Then another way that you can check to see what might be a suggested place to go is to look under subject resources. When you click on select a subject, you can see that these different subject areas align with our different programs, so if we were to go into psychology, for instance, you can see Andrea is greeting us there, and there's a similar search box on the psychology research page. This works really very similarly to the other homepage. You can search, for instance, for cultural sensitivity and mental health and search on that. This will give you the same interface, and you have the same option to look and see. A lot of these come from PsycINFO or you can look over on the left-hand side and click on databases to see where they are coming from. Here, PsycINFO is a clear top choice.
Then the other thing that you can do is just go into psychology databases, click on that bar, and that will give you a list of databases that are suggested for psychology topics. I should also mention that this particular search box doesn't search the same thing as the row. It's not as much as the row. It's searching a curated this of databases that are psychology and psychology related topics.
Remember that getting to know your research page can be really helpful. It's a super organized way to find your way to resources. Librarians like to keep things tidy, and we like to help students, so take a look and get to know your research page so that you can find out what resources we recommend. You can always use Ask a Librarian if you have questions as well. Would there be any other questions that have popped up, Andrea, that I can answer before I pass it to you?
>> I think we're all set for right now. Just some audio and handout questions that we have remedied.
>> Great. I'm going to go ahead and share my screen. Let me know, and, if you're seeing the PowerPoint with the full text.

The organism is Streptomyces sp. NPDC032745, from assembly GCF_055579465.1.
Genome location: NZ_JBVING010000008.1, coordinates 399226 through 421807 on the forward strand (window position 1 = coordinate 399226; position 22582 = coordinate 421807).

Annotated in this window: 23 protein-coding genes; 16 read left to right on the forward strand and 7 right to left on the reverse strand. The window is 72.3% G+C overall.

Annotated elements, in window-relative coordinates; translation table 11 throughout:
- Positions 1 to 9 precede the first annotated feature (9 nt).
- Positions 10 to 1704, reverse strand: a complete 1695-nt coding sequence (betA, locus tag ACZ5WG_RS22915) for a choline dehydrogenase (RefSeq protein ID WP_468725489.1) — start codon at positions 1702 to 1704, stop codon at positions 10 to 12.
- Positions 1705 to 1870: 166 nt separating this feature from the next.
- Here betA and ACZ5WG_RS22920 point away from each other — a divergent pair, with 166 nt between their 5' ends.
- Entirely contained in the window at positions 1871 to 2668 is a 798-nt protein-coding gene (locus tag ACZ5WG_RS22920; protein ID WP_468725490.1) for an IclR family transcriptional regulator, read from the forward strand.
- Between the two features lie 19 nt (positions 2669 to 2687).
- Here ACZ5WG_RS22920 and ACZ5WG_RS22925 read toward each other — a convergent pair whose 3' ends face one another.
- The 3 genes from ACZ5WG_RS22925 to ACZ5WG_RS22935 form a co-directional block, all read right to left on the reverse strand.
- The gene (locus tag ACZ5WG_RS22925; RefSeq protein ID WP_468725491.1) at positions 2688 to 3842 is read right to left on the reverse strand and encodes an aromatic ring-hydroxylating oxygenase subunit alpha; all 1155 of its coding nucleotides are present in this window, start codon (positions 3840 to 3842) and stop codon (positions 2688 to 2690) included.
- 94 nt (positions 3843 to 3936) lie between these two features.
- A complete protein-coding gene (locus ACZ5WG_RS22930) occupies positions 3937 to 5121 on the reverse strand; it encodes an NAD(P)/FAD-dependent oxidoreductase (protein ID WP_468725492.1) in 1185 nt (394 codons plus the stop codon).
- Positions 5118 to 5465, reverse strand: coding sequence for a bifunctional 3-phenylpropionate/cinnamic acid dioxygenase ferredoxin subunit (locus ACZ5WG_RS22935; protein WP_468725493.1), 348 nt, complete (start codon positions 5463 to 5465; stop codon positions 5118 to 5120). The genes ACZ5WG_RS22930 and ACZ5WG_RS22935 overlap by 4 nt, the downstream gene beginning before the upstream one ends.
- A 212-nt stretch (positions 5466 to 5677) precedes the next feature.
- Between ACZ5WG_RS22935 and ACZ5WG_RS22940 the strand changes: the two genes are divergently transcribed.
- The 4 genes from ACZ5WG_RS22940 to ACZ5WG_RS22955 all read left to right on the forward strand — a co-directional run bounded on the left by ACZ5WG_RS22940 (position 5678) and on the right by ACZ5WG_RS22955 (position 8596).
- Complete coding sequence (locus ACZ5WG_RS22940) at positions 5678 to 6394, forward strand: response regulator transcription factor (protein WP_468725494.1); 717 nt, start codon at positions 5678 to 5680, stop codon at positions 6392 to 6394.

>> Now that we've covered where and how to research in the library, let's talk about how to access full text articles and a few ways you can organize them. Let's go ahead and do a search in a psychology database, PsycINFO and talk about the different options for full text in your results list.
I like to access databases by subject, so I'm going into the subject resources box. In the drop-down menu, I'm going to click on psychology. As and had explained, I'm going to go into psychology databases. Then I will see PsycINFO, which is one of the go to databases for psychology. This is a go to search that I use for students often. I'm going to do a search for drug abuse or substance abuse or addiction that also talks about high school students and prevention. We will set up a few limiters. I'm going to uncheck fulltext, check peer-reviewed and, just to see what's going on in this subject for the last 10 years, I'm going to limit to 2009.
I'm going to click search. Let's look at our results list. The most common option you'll see to access the full text is a PDF full text link here. You can either access it from the results page or, if you click on the article title, it brings you into what we call the article record, which is information about the article itself. Publication information, the abstract, that kind of thing. On the left, you'll see that you can also access the PDF full text there as well. Just know that when you see PDF, you often see HTML next to it, and that's just another way to access the full text. I wouldn't worry too much about that at this point. It's rare that you see HTML all by itself.
Quickly, another way that we access full text is the find out Walden button. That means the fulltext lives at another database. This button brings you to another database where you can access the full text. Sometimes it brings you right to the full text and sometimes it prompts you to choose a database that then brings you to the fulltext. In this instance, when I click on it, it's telling me that the article is BSCO open access journals. I click the link, and it looks different, but I'm going to scan what I'm looking at for a PDF link. You'll see it right on this side. These are some options to access fulltext.